#amwriting – The Busan Writing Group Releases Convergence

I finished editing and formatting an ebook for the Busan Writing Group!

Last year, the Busan Writing Group released Nothing Too Familiar, an anthology put together from the works of group members.

Convergence is the second anthology from the Busan Writing Group, and includes writers living in Seoul. With me again in this edition are Micheal Geer and Stephan Viau, and we had Amber Corrine, Clare HartwiegSarah E Lakin, Spook Larsen, Caitlin McGrath, Jonathon McMullen, Rachel L McMullen, and Aisling Mooney with us as well.

This time around, the only theme we gave authors was the keyword convergence. These stories were all submitted during workshops with the Busan Writing Group, and feature works from authors in Busan and Seoul. The stories were critiqued and edited by workshop members, and then I compiled them all into both print and ebook versions.

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The ebook is at this Amazon page. All purchases go toward making the Busan Writing Group even better and providing more opportunities for writers in Korea.

STORIES:

– Monochrome by Amber Corrine
Set in an alternate reality where growing up becomes a little bit more “colorful”, a second person narrative about a woman struggling to find out if the world is more than just grey.

– KO·VERGENCE by Caitlin McGrath
One woman grapples with the challenges and expectations of learning a new language, along with her role as a traveler.

– Stepping Into Rivers by Clare Hartwieg
You can’t really go home again, but the people and the way they make you feel stay with you always.

– The Door I Chose by TCC Edwards
One young man’s choice leads him on two divergent realities, yet somehow the two possible paths keep crossing.

– Monday by Spook Larsen
This story is not about Tuesday through Sunday.

– Integral to the Plot by Jonathon McMullen
Two agents find out that truth is very much stranger than fiction. You really can’t make this up.

– My Brother’s Keeper by MA Geer
Sometimes a stranger just wants to chat… sometimes….

– The Plant, Author Unknown
In Korea, the conspiracy theories are true.

– Think About Coffee by Sarah E Lakin
Some people will do anything for a caffeine fix.

– The Landlord by Aisling Mooney
Is this expat teacher going crazy, or is her landlord coming in while she’s away?

– Le Plateau Platonique by SA Viau
Fires never stop the jazz in Montreal, not until one cold winter night.

POEMS:

– Brick Making on Calvary by Rachel L McMullen

– Every Day in ESL by MA Geer

 

 

#IWSG February 2016 – Funding a Writing Group’s Publication

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The Busan Writing Group’s Publication from 2015

The Time Has Come Again!

The Busan Writing Group is publishing another collection.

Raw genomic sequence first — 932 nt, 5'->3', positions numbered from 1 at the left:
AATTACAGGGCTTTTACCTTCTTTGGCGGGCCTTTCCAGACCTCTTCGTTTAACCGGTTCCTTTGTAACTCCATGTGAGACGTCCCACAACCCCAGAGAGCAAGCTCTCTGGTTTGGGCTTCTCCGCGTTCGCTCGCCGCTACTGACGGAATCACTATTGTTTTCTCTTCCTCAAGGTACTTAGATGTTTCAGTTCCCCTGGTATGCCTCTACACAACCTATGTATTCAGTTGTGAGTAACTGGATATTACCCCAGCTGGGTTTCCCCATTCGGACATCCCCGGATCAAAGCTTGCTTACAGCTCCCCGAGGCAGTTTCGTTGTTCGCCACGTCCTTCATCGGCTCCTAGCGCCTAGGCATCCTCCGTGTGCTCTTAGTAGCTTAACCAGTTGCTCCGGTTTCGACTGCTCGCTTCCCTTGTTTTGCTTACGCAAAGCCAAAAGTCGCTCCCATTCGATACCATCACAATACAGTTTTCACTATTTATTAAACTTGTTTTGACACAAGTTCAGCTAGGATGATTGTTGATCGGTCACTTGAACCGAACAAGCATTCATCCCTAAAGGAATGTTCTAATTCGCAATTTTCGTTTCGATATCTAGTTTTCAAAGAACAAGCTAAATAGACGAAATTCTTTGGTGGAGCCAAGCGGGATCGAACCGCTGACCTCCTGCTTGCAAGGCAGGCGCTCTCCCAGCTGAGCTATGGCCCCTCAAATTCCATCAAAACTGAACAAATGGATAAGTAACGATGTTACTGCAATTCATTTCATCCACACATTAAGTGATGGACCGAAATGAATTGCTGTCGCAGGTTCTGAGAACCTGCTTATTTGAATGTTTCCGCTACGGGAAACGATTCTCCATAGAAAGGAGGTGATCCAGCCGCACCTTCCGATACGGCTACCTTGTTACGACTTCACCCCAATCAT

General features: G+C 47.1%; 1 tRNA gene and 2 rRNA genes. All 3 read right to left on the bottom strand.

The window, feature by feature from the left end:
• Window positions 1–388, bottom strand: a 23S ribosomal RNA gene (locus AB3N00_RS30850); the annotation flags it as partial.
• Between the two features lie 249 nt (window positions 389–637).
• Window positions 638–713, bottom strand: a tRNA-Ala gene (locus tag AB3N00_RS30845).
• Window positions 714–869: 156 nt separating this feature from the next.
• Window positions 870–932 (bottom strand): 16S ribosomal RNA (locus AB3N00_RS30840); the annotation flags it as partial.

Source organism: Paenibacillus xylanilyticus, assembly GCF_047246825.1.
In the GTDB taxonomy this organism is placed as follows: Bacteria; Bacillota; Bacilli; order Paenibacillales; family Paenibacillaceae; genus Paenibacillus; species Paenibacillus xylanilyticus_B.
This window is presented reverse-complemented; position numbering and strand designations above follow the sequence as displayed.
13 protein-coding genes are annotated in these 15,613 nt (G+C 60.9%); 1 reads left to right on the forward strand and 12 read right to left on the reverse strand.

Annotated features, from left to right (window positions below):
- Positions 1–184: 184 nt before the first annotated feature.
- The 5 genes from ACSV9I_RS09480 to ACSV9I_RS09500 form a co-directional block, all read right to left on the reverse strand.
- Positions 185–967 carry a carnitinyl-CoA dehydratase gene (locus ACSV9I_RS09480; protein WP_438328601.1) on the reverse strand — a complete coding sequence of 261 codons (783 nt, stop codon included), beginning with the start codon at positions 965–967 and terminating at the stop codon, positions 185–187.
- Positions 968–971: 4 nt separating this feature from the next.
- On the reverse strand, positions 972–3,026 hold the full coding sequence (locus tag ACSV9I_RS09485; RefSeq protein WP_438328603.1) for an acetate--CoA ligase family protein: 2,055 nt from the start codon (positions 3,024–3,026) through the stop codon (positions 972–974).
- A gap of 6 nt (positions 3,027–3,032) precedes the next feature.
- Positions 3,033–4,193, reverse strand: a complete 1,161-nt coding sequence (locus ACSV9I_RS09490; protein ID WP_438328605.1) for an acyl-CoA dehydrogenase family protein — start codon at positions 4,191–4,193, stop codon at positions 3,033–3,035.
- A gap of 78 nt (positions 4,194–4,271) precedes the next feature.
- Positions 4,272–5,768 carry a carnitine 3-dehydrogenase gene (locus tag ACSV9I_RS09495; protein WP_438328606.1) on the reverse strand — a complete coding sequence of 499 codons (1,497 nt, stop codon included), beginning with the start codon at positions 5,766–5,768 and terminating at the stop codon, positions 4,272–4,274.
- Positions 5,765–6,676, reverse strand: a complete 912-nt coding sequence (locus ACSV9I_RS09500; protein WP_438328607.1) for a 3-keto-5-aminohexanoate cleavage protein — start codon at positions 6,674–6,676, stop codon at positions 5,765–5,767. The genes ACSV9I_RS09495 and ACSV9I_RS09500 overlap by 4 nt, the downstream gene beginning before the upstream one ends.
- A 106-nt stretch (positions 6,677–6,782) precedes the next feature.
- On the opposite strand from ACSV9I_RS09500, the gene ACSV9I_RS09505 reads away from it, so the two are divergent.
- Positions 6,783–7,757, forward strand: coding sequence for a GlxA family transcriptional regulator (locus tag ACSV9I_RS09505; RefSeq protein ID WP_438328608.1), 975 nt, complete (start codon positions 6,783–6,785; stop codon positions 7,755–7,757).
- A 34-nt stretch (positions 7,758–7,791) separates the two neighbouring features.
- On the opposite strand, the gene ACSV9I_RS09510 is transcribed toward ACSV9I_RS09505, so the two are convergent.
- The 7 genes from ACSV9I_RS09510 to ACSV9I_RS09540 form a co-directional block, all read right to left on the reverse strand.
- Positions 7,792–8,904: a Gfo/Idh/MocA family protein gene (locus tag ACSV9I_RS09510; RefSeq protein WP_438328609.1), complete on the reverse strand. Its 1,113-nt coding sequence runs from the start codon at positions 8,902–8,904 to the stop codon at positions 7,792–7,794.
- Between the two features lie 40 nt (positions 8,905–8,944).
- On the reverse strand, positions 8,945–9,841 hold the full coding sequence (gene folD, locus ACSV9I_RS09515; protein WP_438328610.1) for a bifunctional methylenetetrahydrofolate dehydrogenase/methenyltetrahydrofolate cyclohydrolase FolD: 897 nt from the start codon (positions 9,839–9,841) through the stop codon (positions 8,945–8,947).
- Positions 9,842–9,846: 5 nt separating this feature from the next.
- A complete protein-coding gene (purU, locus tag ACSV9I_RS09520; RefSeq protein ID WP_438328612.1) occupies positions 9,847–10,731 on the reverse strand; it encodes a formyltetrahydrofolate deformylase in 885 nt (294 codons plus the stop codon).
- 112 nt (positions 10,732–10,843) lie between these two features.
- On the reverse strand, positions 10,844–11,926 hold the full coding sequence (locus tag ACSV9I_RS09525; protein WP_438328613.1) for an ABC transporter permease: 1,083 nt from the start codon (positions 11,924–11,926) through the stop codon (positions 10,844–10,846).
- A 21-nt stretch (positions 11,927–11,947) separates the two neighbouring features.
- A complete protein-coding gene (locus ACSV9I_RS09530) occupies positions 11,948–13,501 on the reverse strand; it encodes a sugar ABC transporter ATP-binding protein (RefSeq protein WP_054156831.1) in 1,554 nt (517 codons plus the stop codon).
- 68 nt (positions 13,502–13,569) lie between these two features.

When we did this last year, it was for one simple reason – so that we could rightfully say that we were a serious writing group that published. It was a good experience, and I’m glad we did it – it’s probably the biggest reason or group has increased in membership.

However, one thing it certainly didn’t do was earn money. Okay, well, none of us expected to make much, but we had hoped to break even at least! We lost money – we paid for a 50-copy print run, and we couldn’t even sell all of those! As for the ebook edition – I think we’ve had all of one confirmed purchase…

How embarrassing!

Okay, so a lot of this is part of the nature of the beast – we are a group of amateurs, no one really knows us yet, etc. etc. But there is no way we can ask our contributors this year to pay for the privilege of being in another collection that nobody will buy.

I’m also going to make an ebook again – the writing group members all have friends and family overseas, so an ebook makes a lot of sense for easy sharing and selling. I have to admit, though – I’m less enthusiastic about formatting and arranging it this time. Getting people to buy an ebook is often harder than getting them to pay for a print copy!

So we have to fund this.

Kickstarter, Patreon, begging at local bars – we’ve considered a lot of different ideas. THe current idea involves running a special event at the same bar that hosts Words Only and other spoken word events. If we can get a crowd of people who regularly do slam poetry, comedy nights, and reading events to pay a small cover charge for a fun , night, that money could pay for a limited run of prints.

#IWSG, I’d like to know:

Have you done a group self-publication before? Do you have any ideas for funding a project like this?

 


 

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Current Project – Far Flung, a Sci-Fi Serial

Yes, it will get updated soon, I swear…

Coming soon to eFiction! I’m getting published!

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Breaking news! I’m getting published again!

A story of mine has just been accepted by the literary magazine eFiction, one of the fine publications of FictionMagazines.com! The piece is called Painted Blue Eyes, and it’s a creepy little piece I wrote over several months with the Busan Writing Group.